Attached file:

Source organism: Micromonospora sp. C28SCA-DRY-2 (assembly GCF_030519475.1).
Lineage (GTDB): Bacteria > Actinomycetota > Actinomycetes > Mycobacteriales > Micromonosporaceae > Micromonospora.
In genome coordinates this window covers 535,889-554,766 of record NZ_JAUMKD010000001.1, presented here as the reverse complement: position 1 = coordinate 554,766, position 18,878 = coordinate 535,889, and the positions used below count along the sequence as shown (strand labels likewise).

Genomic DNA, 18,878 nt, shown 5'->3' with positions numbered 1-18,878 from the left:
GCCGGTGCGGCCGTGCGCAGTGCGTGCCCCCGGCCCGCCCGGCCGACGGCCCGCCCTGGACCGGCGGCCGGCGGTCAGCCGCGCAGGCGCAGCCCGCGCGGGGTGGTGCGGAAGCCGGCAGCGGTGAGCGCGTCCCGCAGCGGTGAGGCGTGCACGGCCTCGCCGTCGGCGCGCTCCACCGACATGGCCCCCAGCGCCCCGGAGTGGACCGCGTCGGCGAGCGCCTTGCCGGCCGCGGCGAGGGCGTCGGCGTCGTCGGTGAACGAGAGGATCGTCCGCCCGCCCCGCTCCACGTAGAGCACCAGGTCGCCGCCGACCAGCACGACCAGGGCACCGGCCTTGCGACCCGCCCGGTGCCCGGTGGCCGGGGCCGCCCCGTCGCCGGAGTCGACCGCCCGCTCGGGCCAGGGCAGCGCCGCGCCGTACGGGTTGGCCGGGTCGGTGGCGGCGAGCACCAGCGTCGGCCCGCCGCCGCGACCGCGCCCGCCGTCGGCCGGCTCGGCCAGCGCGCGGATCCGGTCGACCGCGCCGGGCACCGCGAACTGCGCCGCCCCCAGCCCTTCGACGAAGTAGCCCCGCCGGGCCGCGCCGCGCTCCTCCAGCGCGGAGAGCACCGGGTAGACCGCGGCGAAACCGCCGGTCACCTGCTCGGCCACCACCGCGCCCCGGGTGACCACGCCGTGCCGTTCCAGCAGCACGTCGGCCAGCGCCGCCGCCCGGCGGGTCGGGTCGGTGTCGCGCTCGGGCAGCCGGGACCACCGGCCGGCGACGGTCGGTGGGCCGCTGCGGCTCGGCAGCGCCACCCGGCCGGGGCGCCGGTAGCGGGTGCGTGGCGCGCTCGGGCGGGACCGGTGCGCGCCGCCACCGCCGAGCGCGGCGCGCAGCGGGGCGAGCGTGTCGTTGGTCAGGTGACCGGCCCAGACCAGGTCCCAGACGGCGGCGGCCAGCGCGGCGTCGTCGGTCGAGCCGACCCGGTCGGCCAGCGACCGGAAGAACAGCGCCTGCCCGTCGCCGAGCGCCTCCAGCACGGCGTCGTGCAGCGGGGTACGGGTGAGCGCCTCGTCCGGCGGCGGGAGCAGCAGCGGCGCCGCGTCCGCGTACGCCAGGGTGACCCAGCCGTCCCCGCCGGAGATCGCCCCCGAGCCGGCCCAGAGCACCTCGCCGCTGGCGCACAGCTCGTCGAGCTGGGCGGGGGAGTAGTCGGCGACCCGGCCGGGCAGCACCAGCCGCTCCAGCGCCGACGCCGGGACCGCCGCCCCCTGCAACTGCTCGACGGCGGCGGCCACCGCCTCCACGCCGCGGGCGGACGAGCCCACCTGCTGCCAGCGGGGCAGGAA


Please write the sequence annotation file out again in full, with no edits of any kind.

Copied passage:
Source organism: Micromonospora sp. C28SCA-DRY-2 (assembly GCF_030519475.1).
Lineage (GTDB): Bacteria > Actinomycetota > Actinomycetes > Mycobacteriales > Micromonosporaceae > Micromonospora.
In genome coordinates this window covers 535,889-554,766 of record NZ_JAUMKD010000001.1, presented here as the reverse complement: position 1 = coordinate 554,766, position 18,878 = coordinate 535,889, and the positions used below count along the sequence as shown (strand labels likewise).

Genomic DNA, 18,878 nt, shown 5'->3' with positions numbered 1-18,878 from the left:
GCCGGTGCGGCCGTGCGCAGTGCGTGCCCCCGGCCCGCCCGGCCGACGGCCCGCCCTGGACCGGCGGCCGGCGGTCAGCCGCGCAGGCGCAGCCCGCGCGGGGTGGTGCGGAAGCCGGCAGCGGTGAGCGCGTCCCGCAGCGGTGAGGCGTGCACGGCCTCGCCGTCGGCGCGCTCCACCGACATGGCCCCCAGCGCCCCGGAGTGGACCGCGTCGGCGAGCGCCTTGCCGGCCGCGGCGAGGGCGTCGGCGTCGTCGGTGAACGAGAGGATCGTCCGCCCGCCCCGCTCCACGTAGAGCACCAGGTCGCCGCCGACCAGCACGACCAGGGCACCGGCCTTGCGACCCGCCCGGTGCCCGGTGGCCGGGGCCGCCCCGTCGCCGGAGTCGACCGCCCGCTCGGGCCAGGGCAGCGCCGCGCCGTACGGGTTGGCCGGGTCGGTGGCGGCGAGCACCAGCGTCGGCCCGCCGCCGCGACCGCGCCCGCCGTCGGCCGGCTCGGCCAGCGCGCGGATCCGGTCGACCGCGCCGGGCACCGCGAACTGCGCCGCCCCCAGCCCTTCGACGAAGTAGCCCCGCCGGGCCGCGCCGCGCTCCTCCAGCGCGGAGAGCACCGGGTAGACCGCGGCGAAACCGCCGGTCACCTGCTCGGCCACCACCGCGCCCCGGGTGACCACGCCGTGCCGTTCCAGCAGCACGTCGGCCAGCGCCGCCGCCCGGCGGGTCGGGTCGGTGTCGCGCTCGGGCAGCCGGGACCACCGGCCGGCGACGGTCGGTGGGCCGCTGCGGCTCGGCAGCGCCACCCGGCCGGGGCGCCGGTAGCGGGTGCGTGGCGCGCTCGGGCGGGACCGGTGCGCGCCGCCACCGCCGAGCGCGGCGCGCAGCGGGGCGAGCGTGTCGTTGGTCAGGTGACCGGCCCAGACCAGGTCCCAGACGGCGGCGGCCAGCGCGGCGTCGTCGGTCGAGCCGACCCGGTCGGCCAGCGACCGGAAGAACAGCGCCTGCCCGTCGCCGAGCGCCTCCAGCACGGCGTCGTGCAGCGGGGTACGGGTGAGCGCCTCGTCCGGCGGCGGGAGCAGCAGCGGCGCCGCGTCCGCGTACGCCAGGGTGACCCAGCCGTCCCCGCCGGAGATCGCCCCCGAGCCGGCCCAGAGCACCTCGCCGCTGGCGCACAGCTCGTCGAGCTGGGCGGGGGAGTAGTCGGCGACCCGGCCGGGCAGCACCAGCCGCTCCAGCGCCGACGCCGGGACCGCCGCCCCCTGCAACTGCTCGACGGCGGCGGCCACCGCCTCCACGCCGCGGGCGGACGAGCCCACCTGCTGCCAGCGGGGCAGGAA